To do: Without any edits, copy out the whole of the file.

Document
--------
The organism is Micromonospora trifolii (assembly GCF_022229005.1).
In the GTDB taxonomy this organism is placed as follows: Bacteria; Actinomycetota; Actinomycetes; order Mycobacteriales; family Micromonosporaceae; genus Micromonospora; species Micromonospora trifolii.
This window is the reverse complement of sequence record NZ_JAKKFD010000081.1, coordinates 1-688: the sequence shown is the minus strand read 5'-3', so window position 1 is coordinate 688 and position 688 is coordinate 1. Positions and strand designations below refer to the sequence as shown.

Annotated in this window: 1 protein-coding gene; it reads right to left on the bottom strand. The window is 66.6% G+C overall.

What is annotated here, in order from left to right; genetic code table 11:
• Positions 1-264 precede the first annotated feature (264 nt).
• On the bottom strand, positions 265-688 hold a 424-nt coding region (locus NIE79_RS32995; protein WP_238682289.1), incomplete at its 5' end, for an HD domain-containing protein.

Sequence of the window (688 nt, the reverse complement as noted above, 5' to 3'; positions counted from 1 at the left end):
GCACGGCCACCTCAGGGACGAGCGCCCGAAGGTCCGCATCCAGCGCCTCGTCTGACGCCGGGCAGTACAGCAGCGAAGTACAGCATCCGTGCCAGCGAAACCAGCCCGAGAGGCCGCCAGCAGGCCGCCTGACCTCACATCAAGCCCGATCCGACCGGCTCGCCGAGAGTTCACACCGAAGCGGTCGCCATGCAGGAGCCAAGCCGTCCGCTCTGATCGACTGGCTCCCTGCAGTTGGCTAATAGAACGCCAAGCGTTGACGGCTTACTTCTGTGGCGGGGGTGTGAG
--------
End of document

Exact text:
The organism is Micromonospora trifolii (assembly GCF_022229005.1).
In the GTDB taxonomy this organism is placed as follows: Bacteria; Actinomycetota; Actinomycetes; order Mycobacteriales; family Micromonosporaceae; genus Micromonospora; species Micromonospora trifolii.
This window is the reverse complement of sequence record NZ_JAKKFD010000081.1, coordinates 1-688: the sequence shown is the minus strand read 5'-3', so window position 1 is coordinate 688 and position 688 is coordinate 1. Positions and strand designations below refer to the sequence as shown.

Annotated in this window: 1 protein-coding gene; it reads right to left on the bottom strand. The window is 66.6% G+C overall.

What is annotated here, in order from left to right; genetic code table 11:
• Positions 1-264 precede the first annotated feature (264 nt).
• On the bottom strand, positions 265-688 hold a 424-nt coding region (locus NIE79_RS32995; protein WP_238682289.1), incomplete at its 5' end, for an HD domain-containing protein.

Sequence of the window (688 nt, the reverse complement as noted above, 5' to 3'; positions counted from 1 at the left end):
GCACGGCCACCTCAGGGACGAGCGCCCGAAGGTCCGCATCCAGCGCCTCGTCTGACGCCGGGCAGTACAGCAGCGAAGTACAGCATCCGTGCCAGCGAAACCAGCCCGAGAGGCCGCCAGCAGGCCGCCTGACCTCACATCAAGCCCGATCCGACCGGCTCGCCGAGAGTTCACACCGAAGCGGTCGCCATGCAGGAGCCAAGCCGTCCGCTCTGATCGACTGGCTCCCTGCAGTTGGCTAATAGAACGCCAAGCGTTGACGGCTTACTTCTGTGGCGGGGGTGTGAG